Ocean acidity gets action from scientists and enviros alikeNovember 14th, 2008 by cdunagan
Increasing levels of carbon dioxide in the atmosphere are turning the oceans more acidic, according to scientists who have been raising alarms for years.
The acidity threatens the marine food web, with the most direct effects on the shells and skeletons of shellfish and corals, since their absorption of calcium carbonate is reduced in a more acidic environment.
Let’s take note of a few new milestones, although nobody has a practical idea for responding to the threat without addressing the entire issue of global warming.
First, and none too soon, the first comprehensive national study of ocean acidity was commissioned last month by the National Oceanic and Atmospheric Administration and the National Science Foundation. See Oct. 20 news release.
The study followed an international symposium in early October, called the “Second International Symposium on the Ocean in a High CO2 World.” The meeting’s chairman, James Orr of the International Atomic Energy Agency, had this to say in a prepared statement:
“Since the industrial revolution, the acidity of ocean surface waters has increased by 30 percent. This change is greater and happening about 100 times faster than for previous acidification events experienced in many millions of years…
“Published research indicates that by 2030, the Southern Ocean will start to become corrosive to the shells of some marine snails that swim in surface waters. These snails provide a major source of food for Pacific Salmon.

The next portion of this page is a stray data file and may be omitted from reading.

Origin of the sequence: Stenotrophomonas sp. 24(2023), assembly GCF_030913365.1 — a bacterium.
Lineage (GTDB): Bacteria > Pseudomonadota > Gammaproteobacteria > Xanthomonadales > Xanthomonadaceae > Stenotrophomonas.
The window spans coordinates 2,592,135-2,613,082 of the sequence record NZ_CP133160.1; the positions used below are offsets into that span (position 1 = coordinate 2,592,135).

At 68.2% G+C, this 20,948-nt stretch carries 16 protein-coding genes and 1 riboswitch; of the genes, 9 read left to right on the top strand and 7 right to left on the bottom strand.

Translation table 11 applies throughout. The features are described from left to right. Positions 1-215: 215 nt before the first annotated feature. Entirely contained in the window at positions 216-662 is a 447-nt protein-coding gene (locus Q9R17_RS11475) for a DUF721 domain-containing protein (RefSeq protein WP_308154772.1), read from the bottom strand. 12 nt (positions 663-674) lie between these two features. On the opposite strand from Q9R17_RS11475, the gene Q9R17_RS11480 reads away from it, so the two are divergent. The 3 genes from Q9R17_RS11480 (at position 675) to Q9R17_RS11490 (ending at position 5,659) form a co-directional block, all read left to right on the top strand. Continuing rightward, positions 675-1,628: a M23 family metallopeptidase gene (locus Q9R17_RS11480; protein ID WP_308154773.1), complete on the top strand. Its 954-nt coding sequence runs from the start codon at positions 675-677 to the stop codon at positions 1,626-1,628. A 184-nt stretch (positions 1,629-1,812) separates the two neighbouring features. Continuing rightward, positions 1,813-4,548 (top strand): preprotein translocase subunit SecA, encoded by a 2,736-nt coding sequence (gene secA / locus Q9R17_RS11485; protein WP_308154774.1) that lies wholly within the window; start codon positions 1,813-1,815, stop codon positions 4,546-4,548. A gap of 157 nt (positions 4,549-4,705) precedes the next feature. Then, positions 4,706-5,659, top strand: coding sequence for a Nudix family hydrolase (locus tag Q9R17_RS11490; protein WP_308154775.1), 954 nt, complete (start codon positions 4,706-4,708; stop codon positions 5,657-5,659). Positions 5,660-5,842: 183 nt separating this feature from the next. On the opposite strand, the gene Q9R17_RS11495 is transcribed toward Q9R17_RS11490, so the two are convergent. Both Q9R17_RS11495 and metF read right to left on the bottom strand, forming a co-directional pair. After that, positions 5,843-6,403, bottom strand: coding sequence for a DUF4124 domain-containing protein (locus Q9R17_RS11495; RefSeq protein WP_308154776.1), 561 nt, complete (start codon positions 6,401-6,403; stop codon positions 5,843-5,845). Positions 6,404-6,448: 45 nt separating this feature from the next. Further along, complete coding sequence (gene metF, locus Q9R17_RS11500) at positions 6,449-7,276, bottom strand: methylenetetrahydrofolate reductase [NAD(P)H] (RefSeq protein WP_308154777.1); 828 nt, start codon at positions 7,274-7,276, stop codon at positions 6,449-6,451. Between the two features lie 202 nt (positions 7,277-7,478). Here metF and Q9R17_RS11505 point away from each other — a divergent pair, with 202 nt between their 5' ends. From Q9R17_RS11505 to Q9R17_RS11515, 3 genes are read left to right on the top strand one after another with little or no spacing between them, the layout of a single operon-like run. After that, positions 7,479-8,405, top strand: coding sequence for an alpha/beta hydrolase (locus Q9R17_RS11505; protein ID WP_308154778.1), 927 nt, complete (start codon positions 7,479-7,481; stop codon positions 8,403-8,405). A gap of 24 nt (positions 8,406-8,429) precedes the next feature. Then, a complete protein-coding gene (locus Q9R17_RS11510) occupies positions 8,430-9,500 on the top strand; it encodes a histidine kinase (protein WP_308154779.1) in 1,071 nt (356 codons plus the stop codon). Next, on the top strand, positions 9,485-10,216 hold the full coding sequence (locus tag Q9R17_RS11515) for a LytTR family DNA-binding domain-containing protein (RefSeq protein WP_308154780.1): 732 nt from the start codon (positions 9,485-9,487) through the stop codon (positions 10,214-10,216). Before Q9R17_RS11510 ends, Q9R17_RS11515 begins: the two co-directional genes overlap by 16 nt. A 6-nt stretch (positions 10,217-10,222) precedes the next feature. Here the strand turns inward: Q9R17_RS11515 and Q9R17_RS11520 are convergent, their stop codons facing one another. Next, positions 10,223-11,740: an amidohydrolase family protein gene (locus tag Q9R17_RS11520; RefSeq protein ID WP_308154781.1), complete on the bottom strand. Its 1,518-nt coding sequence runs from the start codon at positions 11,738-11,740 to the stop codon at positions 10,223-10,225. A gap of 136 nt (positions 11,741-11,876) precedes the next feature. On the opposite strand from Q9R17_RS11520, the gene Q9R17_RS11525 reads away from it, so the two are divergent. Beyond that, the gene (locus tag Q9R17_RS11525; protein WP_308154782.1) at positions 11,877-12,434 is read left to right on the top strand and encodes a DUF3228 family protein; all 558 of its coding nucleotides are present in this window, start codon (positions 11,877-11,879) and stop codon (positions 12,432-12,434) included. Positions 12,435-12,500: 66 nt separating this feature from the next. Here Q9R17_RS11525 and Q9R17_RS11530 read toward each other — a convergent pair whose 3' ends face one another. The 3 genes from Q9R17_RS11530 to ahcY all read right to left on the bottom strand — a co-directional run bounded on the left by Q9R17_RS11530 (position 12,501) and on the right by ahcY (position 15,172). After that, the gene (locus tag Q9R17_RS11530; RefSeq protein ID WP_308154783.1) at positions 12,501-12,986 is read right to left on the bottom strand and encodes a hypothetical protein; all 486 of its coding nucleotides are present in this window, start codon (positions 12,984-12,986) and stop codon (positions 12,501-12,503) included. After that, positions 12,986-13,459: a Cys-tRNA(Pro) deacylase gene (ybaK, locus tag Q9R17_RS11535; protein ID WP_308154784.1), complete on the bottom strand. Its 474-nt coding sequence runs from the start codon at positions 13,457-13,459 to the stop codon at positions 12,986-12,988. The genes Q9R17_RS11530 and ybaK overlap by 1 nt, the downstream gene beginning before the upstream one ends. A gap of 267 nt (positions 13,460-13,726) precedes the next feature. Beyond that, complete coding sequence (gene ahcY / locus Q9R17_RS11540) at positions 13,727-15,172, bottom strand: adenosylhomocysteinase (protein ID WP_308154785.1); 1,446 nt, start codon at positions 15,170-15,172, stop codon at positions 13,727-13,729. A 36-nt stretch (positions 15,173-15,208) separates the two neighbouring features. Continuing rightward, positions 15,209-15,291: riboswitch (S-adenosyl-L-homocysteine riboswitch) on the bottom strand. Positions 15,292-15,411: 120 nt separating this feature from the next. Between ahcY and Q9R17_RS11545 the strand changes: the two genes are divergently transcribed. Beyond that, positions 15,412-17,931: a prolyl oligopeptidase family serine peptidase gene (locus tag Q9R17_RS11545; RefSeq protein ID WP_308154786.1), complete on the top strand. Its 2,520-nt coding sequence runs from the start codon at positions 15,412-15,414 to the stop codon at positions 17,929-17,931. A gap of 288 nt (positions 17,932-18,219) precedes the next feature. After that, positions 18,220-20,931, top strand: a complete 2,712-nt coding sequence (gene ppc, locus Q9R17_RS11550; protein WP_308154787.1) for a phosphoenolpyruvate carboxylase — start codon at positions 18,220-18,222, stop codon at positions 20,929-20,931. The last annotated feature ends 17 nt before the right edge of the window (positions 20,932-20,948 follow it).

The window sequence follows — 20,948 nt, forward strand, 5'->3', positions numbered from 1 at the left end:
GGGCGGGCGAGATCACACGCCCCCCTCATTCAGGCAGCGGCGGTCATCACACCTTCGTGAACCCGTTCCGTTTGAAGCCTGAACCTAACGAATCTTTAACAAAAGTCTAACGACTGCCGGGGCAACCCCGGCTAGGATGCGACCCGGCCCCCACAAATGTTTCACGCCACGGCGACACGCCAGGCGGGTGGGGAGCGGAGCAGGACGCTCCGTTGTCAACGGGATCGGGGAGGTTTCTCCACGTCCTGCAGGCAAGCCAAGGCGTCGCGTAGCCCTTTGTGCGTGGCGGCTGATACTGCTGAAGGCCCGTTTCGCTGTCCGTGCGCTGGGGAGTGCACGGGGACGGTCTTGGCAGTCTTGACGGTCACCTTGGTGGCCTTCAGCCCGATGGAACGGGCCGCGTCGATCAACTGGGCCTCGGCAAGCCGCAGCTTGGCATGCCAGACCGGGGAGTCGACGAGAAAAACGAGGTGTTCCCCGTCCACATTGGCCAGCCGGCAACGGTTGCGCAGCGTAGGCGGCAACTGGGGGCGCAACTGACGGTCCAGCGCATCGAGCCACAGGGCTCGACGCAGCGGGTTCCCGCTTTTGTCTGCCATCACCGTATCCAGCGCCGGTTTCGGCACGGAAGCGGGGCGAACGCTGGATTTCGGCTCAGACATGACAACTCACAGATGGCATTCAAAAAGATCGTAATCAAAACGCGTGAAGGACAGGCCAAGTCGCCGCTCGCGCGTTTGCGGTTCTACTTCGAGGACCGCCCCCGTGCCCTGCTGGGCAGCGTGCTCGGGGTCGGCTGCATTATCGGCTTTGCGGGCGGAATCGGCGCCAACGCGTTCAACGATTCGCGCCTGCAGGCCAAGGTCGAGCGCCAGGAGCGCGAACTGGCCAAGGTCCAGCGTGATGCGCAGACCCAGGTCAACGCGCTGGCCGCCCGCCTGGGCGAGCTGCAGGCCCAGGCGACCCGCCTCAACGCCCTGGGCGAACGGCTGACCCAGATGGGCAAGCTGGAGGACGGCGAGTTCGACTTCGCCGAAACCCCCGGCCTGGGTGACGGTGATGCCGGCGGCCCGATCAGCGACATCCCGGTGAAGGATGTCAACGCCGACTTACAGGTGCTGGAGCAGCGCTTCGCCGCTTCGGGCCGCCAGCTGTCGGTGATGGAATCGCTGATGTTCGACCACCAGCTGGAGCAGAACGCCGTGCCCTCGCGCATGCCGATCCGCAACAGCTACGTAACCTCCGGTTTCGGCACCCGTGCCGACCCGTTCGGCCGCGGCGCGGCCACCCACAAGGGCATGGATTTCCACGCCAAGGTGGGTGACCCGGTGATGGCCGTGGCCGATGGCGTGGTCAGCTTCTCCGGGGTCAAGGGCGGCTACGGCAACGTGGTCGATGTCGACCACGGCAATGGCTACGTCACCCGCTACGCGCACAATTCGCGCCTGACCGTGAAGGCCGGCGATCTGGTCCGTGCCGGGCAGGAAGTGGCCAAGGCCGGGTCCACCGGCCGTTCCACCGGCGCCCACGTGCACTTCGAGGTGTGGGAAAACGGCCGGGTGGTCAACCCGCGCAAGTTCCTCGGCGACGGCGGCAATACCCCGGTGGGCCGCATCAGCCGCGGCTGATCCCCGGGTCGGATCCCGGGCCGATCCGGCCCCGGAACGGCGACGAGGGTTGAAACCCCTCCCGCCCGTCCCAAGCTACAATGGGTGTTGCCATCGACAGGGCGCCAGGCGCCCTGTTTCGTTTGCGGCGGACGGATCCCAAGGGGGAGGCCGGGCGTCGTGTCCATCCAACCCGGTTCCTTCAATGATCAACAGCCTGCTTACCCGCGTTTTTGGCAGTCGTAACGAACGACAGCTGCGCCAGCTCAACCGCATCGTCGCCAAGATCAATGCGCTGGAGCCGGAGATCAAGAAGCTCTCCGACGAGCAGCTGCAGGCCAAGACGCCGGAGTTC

“If they decline or disappear in some regions, such as the North Pacific, what will happen to the salmon – and the salmon fishing industry? And what will happen as ocean acidification increasingly affects coral reefs, which are home to one-quarter of the world’s fish during at least part of their lifetime, and which support a multi-billion dollar tourist industry?”
Finally, the Center for Biological Diversity today issued a notice to the Environmental Protection Agency saying it intends to sue the federal government for failure to respond to the threat of ocean acidification. Last year, the environmental group filed a formal petition asking EPA to impose stricter pH standards for ocean water quality and to publish guidance to help states protect U.S. waters.
A press release from the center includes these comments:
The federal Clean Water Act requires the EPA to update water-quality criteria to reflect the latest scientific knowledge. Since the agency developed the pH standard back in 1976, an extensive body of research has developed on the impacts of carbon dioxide on the oceans.
“Ocean acidification is global warming’s evil twin,” said Miyoko Sakashita, an attorney with the Center for Biological Diversity’s oceans program. “The EPA has a duty under the Clean Water Act to protect our nation’s waters from pollution, and today, carbon dioxide is one of the biggest threats to our ocean waters.”
It appears the Center for Biological Diversity is launching a flank attack on the global warming issue via the Clean Water Act, which allows citizen lawsuits. A similar flank maneuver involved the effort to get the polar bear protected under the Endangered Species Act as a result of melting ice caused by global warming. See CBD press release.
Clearly, environmental groups are not waiting for a new administration to move into the White House or to see how President Barack Obama might address the threat of global warming.